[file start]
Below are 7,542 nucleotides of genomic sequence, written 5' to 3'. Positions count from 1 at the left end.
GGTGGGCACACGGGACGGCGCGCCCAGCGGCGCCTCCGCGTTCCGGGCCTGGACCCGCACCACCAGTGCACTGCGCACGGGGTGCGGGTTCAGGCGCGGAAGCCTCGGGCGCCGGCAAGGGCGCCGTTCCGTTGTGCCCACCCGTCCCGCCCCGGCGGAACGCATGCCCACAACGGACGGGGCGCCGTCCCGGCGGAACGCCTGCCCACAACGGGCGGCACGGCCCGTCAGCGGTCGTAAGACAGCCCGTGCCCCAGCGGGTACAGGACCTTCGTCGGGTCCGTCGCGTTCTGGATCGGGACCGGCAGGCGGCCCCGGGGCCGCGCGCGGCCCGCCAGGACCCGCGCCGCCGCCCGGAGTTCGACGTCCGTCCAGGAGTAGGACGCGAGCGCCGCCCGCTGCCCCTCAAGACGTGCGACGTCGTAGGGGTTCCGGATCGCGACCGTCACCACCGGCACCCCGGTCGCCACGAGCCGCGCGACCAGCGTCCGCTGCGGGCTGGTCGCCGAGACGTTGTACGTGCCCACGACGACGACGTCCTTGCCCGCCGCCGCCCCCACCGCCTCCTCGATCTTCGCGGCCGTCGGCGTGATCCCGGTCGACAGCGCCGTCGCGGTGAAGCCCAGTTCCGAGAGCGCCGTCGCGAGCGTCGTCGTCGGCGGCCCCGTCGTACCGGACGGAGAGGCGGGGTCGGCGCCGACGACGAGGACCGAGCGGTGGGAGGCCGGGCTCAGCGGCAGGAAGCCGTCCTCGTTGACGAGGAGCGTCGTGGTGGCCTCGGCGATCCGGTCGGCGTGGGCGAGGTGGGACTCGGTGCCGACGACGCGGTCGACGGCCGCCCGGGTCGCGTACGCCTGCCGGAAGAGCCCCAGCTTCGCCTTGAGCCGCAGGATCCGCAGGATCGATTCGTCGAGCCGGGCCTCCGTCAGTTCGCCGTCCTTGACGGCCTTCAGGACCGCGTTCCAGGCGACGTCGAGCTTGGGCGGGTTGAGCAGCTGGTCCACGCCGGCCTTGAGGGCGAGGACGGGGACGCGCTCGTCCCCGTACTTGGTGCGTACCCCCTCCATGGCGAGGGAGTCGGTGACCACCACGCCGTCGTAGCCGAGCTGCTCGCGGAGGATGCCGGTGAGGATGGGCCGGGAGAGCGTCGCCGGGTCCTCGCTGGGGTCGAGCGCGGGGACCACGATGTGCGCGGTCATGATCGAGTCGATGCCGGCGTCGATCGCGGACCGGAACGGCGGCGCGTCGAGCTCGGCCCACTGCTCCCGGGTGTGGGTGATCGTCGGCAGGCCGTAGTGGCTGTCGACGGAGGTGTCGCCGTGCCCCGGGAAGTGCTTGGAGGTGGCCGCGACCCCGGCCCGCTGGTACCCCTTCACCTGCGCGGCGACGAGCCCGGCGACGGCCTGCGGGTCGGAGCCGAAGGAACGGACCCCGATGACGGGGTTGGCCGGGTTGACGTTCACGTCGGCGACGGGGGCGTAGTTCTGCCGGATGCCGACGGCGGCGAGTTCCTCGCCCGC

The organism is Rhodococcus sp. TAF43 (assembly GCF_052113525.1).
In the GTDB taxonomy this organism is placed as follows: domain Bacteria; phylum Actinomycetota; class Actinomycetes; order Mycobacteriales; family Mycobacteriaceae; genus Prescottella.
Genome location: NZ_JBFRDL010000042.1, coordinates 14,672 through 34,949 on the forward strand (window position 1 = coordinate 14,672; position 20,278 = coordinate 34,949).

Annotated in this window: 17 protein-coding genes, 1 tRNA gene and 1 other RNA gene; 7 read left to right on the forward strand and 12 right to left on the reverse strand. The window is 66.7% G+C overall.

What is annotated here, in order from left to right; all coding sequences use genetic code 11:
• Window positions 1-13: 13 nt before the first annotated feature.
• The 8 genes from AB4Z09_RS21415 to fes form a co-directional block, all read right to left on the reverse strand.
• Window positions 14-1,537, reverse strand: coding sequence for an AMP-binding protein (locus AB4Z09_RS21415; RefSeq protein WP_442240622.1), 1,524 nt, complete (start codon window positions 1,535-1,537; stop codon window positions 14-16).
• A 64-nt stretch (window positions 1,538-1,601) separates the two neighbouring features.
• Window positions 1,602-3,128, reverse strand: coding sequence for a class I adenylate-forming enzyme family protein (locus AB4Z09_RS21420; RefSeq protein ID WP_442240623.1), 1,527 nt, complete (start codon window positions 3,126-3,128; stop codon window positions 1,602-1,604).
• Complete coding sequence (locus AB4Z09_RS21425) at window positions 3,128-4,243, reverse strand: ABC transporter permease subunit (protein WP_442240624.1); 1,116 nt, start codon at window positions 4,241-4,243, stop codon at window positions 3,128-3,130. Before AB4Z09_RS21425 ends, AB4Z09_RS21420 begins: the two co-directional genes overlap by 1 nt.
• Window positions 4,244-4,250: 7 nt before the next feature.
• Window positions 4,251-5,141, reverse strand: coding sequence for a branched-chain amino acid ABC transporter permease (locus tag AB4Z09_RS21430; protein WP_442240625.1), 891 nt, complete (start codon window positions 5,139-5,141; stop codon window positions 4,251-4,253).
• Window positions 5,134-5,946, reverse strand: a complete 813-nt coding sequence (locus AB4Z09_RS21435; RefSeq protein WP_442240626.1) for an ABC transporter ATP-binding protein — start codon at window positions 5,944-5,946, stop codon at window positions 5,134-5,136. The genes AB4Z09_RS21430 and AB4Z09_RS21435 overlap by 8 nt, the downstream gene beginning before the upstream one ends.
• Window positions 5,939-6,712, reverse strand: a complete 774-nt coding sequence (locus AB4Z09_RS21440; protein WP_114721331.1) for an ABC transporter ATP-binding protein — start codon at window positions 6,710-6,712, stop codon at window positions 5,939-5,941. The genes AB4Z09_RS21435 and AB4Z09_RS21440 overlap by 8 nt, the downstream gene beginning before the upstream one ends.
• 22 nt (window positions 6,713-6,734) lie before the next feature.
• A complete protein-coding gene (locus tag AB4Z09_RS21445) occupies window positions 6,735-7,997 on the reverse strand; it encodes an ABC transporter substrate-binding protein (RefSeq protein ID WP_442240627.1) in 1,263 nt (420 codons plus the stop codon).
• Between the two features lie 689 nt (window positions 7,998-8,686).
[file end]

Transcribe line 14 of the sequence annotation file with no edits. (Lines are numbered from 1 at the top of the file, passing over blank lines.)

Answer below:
• Window positions 4,244-4,250: 7 nt before the next feature.